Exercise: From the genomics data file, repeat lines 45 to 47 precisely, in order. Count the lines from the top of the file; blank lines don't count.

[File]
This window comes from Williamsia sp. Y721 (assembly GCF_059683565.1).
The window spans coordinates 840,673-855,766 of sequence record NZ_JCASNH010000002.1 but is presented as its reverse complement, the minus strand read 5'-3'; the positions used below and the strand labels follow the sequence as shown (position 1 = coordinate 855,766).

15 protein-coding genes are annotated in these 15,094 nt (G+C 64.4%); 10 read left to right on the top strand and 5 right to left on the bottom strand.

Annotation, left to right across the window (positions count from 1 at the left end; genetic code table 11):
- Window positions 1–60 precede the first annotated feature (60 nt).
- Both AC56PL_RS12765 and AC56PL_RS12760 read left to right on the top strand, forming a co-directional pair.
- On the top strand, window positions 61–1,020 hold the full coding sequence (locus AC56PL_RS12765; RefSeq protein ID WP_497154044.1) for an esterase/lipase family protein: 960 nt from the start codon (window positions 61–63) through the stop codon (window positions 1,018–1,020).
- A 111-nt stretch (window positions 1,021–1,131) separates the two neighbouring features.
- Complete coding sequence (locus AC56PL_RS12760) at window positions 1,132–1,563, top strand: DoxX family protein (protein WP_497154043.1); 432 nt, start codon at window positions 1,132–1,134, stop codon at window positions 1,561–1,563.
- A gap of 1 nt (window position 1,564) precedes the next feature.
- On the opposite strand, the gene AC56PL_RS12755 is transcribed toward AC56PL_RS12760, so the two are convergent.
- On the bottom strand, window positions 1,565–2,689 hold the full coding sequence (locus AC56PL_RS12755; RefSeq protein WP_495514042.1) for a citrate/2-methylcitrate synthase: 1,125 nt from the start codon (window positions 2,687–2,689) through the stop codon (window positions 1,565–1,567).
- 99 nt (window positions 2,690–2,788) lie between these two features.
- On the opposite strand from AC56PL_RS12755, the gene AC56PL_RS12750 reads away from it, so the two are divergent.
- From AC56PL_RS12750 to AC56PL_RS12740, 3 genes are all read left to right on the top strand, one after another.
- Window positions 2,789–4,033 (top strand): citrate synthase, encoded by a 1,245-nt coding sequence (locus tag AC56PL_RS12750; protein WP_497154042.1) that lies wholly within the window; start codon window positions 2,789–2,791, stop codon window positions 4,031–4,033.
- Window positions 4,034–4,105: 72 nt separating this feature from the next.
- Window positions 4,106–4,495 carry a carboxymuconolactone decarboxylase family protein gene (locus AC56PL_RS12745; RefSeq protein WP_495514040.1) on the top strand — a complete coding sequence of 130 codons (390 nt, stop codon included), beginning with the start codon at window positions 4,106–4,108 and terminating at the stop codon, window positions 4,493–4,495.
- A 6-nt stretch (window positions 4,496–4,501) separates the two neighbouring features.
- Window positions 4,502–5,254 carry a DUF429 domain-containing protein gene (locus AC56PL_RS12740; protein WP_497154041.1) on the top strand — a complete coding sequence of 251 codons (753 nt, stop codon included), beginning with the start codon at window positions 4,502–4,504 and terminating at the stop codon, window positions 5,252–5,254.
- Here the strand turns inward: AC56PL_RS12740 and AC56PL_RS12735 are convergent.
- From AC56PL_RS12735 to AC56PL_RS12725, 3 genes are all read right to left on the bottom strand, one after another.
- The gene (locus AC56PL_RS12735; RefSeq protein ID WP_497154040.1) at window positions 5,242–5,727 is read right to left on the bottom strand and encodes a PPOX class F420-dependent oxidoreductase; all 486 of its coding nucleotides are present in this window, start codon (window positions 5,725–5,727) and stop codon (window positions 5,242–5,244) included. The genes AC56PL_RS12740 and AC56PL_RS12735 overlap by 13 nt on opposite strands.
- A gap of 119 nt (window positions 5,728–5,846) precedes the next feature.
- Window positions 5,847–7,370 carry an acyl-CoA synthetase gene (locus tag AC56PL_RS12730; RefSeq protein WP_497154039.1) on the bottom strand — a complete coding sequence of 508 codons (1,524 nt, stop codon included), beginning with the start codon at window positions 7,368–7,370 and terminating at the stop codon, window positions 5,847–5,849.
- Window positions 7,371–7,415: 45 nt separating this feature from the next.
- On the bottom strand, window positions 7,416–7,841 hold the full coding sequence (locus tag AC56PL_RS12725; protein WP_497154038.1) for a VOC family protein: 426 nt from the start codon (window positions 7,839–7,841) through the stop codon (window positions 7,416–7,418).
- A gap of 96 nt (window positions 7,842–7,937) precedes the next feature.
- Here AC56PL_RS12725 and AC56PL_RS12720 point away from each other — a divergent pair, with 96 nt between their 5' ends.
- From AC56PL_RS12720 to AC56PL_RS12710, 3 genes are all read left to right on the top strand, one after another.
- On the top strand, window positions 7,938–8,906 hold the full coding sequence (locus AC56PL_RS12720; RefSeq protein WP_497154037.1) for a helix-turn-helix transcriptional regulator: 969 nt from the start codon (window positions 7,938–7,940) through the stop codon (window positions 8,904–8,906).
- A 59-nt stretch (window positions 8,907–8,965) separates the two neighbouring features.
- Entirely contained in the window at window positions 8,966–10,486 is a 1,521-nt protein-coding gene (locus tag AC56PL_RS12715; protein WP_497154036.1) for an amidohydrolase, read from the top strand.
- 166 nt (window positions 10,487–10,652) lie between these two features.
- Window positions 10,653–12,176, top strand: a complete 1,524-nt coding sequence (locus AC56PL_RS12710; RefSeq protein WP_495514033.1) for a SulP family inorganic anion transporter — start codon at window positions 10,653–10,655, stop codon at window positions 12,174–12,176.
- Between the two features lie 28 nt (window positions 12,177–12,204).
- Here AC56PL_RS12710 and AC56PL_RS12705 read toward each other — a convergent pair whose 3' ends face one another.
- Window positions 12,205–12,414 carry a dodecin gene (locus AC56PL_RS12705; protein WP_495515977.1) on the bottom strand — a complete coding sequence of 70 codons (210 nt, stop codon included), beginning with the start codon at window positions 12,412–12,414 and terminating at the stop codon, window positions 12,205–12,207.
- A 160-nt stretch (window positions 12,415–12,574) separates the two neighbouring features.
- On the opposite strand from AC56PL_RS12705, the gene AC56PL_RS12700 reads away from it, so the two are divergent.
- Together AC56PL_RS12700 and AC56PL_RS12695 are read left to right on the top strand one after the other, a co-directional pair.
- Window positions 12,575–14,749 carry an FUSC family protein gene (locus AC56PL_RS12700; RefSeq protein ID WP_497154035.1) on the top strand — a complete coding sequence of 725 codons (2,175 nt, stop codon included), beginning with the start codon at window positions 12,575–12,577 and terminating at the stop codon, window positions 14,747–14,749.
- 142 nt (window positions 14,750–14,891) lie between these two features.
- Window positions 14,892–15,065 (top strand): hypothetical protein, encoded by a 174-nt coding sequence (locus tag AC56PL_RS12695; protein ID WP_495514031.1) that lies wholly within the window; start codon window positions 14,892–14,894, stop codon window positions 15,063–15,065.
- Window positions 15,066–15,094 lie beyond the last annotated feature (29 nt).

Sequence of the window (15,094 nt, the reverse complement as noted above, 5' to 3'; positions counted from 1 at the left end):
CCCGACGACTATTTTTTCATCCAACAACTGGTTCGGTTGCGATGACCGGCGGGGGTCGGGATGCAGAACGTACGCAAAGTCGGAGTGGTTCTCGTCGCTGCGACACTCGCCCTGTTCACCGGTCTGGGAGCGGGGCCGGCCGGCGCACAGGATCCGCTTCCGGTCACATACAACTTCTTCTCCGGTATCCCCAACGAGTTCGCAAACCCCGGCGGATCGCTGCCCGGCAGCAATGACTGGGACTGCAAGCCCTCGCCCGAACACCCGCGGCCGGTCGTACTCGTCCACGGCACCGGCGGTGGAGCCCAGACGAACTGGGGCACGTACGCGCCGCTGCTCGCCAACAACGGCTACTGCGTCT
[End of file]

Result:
- Window positions 15,066–15,094 lie beyond the last annotated feature (29 nt).

Sequence of the window (15,094 nt, the reverse complement as noted above, 5' to 3'; positions counted from 1 at the left end):
CCCGACGACTATTTTTTCATCCAACAACTGGTTCGGTTGCGATGACCGGCGGGGGTCGGGATGCAGAACGTACGCAAAGTCGGAGTGGTTCTCGTCGCTGCGACACTCGCCCTGTTCACCGGTCTGGGAGCGGGGCCGGCCGGCGCACAGGATCCGCTTCCGGTCACATACAACTTCTTCTCCGGTATCCCCAACGAGTTCGCAAACCCCGGCGGATCGCTGCCCGGCAGCAATGACTGGGACTGCAAGCCCTCGCCCGAACACCCGCGGCCGGTCGTACTCGTCCACGGCACCGGCGGTGGAGCCCAGACGAACTGGGGCACGTACGCGCCGCTGCTCGCCAACAACGGCTACTGCGTCT